To recoup losses, Mahathir conspired with the then governor of BNM Tan Sri Jaffar Hussein to loot the currency market by speculating on key global currencies with a zeal that bordered on gluttony. The central bank was said to have relied on information procured from other central banks to earn short-term profits from interest rate differences and exchange rate shifts.

Jaffar triggered cross-border flows of ‘hot money’ and managed to get other central banks to follow his lead. By the turn of the decade, Jaffar had pulled off incredible feats in the foreign exchange market under the vigilance of Mahathir and one of his trusted confidantes, Tun Daim Zainuddin. In the interim, Asian countries granted Jaafar the unspoken distinction of being a trailblazer in the exchange market, meaning, he was the guy every other banker in the region took the cue from.

By the turn of the decade, the trio – Mahathir, Daim and Jaafar – attempted to plunge the British pound sterling by selling off the currency in the truckloads. The move was calculated to coincide with an agreement the United Kingdom had entered into with other European nations which required the British to abide by an Exchange Rate Mechanism (ERM) as a measure of security.

A partially pegged system, the ERM confined participating nations to strict exchange rate margins that were meant to stabilize European currencies. By speculating on the pound, BNM successfully drove the British currency down by as much as four cents just as Britain was delivered its membership approval to the ERM.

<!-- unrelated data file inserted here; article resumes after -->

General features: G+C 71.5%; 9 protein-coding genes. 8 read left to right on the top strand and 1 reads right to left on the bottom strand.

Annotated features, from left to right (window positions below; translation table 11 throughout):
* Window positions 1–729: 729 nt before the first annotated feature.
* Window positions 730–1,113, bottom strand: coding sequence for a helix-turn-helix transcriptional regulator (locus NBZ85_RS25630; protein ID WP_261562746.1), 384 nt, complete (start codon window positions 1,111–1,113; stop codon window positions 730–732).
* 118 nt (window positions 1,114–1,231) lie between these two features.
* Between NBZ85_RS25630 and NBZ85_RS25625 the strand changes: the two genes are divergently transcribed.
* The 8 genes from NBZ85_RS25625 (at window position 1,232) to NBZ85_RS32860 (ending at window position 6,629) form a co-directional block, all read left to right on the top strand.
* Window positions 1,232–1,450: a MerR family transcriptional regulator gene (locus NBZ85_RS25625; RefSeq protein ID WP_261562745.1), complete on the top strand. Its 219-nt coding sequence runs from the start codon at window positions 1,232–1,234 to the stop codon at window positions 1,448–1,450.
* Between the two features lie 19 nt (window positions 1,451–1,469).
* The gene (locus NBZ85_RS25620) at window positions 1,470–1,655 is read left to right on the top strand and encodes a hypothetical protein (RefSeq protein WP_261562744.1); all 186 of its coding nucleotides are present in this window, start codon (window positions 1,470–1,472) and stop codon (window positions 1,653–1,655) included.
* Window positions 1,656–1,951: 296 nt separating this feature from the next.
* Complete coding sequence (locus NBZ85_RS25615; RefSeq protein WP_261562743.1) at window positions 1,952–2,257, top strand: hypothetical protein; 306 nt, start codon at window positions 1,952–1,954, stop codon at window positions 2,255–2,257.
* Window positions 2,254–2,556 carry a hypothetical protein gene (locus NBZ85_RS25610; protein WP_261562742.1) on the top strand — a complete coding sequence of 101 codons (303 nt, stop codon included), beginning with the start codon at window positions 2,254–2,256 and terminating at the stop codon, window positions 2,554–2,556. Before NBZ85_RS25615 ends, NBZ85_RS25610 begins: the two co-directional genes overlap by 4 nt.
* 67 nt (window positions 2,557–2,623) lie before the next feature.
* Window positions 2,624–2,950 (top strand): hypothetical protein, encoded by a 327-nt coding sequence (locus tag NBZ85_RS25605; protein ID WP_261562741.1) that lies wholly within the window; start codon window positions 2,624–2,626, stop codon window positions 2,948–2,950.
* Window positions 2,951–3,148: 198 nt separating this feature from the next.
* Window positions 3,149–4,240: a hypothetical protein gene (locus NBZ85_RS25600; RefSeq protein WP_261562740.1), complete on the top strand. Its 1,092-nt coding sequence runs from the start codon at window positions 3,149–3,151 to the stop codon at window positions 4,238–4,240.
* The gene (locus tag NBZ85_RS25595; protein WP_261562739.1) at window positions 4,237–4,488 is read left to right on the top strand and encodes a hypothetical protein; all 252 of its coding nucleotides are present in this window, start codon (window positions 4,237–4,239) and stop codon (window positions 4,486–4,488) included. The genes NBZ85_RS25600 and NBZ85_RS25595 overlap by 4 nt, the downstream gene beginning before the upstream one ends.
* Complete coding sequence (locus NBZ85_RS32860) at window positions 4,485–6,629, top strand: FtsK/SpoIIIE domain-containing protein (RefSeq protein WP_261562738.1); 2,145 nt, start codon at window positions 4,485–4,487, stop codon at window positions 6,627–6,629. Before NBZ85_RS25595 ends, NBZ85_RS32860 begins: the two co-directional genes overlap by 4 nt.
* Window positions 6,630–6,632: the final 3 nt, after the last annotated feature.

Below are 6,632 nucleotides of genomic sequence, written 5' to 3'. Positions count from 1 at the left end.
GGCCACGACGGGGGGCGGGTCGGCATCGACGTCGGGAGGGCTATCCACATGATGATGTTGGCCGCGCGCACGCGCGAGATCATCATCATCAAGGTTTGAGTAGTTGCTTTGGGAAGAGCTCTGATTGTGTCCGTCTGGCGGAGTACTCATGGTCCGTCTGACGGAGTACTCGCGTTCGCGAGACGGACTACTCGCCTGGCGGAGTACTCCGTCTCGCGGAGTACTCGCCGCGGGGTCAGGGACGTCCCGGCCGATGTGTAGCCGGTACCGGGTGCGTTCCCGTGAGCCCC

More importantly, Jaafar’s speculative whirlwind yanked in a vault full of ringgit, a significant portion of which meandered its way into the accounts of trustees who later helped finance the 1990 general elections. But a large chunk of that sum has yet to be returned to UMNO or the federal government and is believed to have been dumped by these trustees into several of their business interests worldwide.

Two years later, Britain played an accidental number on Jaffar – by then, the United Kingdom (UK) had been luring investors to the pound by inflating interest rates to artificially buoy its currency. Jaffar, being the daredevil he was, had only begun to speculate on the pound when the UK suddenly withdrew from the ERM. The move saw the British pound drop like a sack of hot potatoes and saddled the Malaysian government with losses that were estimated at 3.6 billion on the dollar.

A year later in 1993, team Mahathir-Jaffar dissipated yet another USD2.2 billion in speculative trading – by 1994, the central bank was declared insolvent and was bailed out by the Finance Ministry, a portfolio which was then held by current PKR de facto chief Dato’ Seri Anwar Ibrahim.

Jaffar went on to tender his resignation, though neither he nor Mahathir were investigated for their roles in dissipating billions of ringgit into thin air. By then, losses had ballooned to proportions that were never really accounted for.

Yesterday, Mahathir accused Najib for the zillionth time of having dissipated RM 50 billion worth of 1MDB funds and of siphoning another RM 2.6 billion from the strategic investment firm. He remains haughtily stubborn and refuses to acknowledge the fact that five independent panels bound by various statutes of law have since cleared the PM of criminal malfeasance of any sort.

But what Mahathir also refuses to acknowledge is the losses BNM registered in the mid nineties that was estimated at RM30 billion. By today’s standards, that’s worth a staggering RM 150 billion – coupled with the RM 7 billion I spoke of earlier, you will understand why much of the garbage Mahathir spews against Najib is worth a little over two cents, and that too, in the black market.